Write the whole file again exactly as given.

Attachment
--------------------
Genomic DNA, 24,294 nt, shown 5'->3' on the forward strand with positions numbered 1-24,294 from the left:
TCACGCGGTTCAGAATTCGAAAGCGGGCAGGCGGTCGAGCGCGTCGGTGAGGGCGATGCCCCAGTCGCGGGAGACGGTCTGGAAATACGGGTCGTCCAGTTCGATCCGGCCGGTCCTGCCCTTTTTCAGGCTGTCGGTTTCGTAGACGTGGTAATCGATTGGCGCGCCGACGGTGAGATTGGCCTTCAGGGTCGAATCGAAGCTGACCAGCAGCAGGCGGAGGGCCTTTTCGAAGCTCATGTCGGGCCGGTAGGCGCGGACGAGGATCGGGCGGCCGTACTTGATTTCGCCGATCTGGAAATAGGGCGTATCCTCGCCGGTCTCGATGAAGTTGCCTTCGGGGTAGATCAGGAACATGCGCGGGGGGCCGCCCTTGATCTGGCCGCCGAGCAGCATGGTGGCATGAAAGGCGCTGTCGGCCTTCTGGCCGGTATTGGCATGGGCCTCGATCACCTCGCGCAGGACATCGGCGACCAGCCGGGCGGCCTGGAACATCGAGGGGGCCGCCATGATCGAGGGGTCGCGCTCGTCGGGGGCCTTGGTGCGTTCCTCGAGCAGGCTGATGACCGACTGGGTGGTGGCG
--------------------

Genomic DNA, 24,294 nt, shown 5'->3' on the forward strand with positions numbered 1-24,294 from the left:
TCACGCGGTTCAGAATTCGAAAGCGGGCAGGCGGTCGAGCGCGTCGGTGAGGGCGATGCCCCAGTCGCGGGAGACGGTCTGGAAATACGGGTCGTCCAGTTCGATCCGGCCGGTCCTGCCCTTTTTCAGGCTGTCGGTTTCGTAGACGTGGTAATCGATTGGCGCGCCGACGGTGAGATTGGCCTTCAGGGTCGAATCGAAGCTGACCAGCAGCAGGCGGAGGGCCTTTTCGAAGCTCATGTCGGGCCGGTAGGCGCGGACGAGGATCGGGCGGCCGTACTTGATTTCGCCGATCTGGAAATAGGGCGTATCCTCGCCGGTCTCGATGAAGTTGCCTTCGGGGTAGATCAGGAACATGCGCGGGGGGCCGCCCTTGATCTGGCCGCCGAGCAGCATGGTGGCATGAAAGGCGCTGTCGGCCTTCTGGCCGGTATTGGCATGGGCCTCGATCACCTCGCGCAGGACATCGGCGACCAGCCGGGCGGCCTGGAACATCGAGGGGGCCGCCATGATCGAGGGGTCGCGCTCGTCGGGGGCCTTGGTGCGTTCCTCGAGCAGGCTGATGACCGACTGGGTGGTGGCG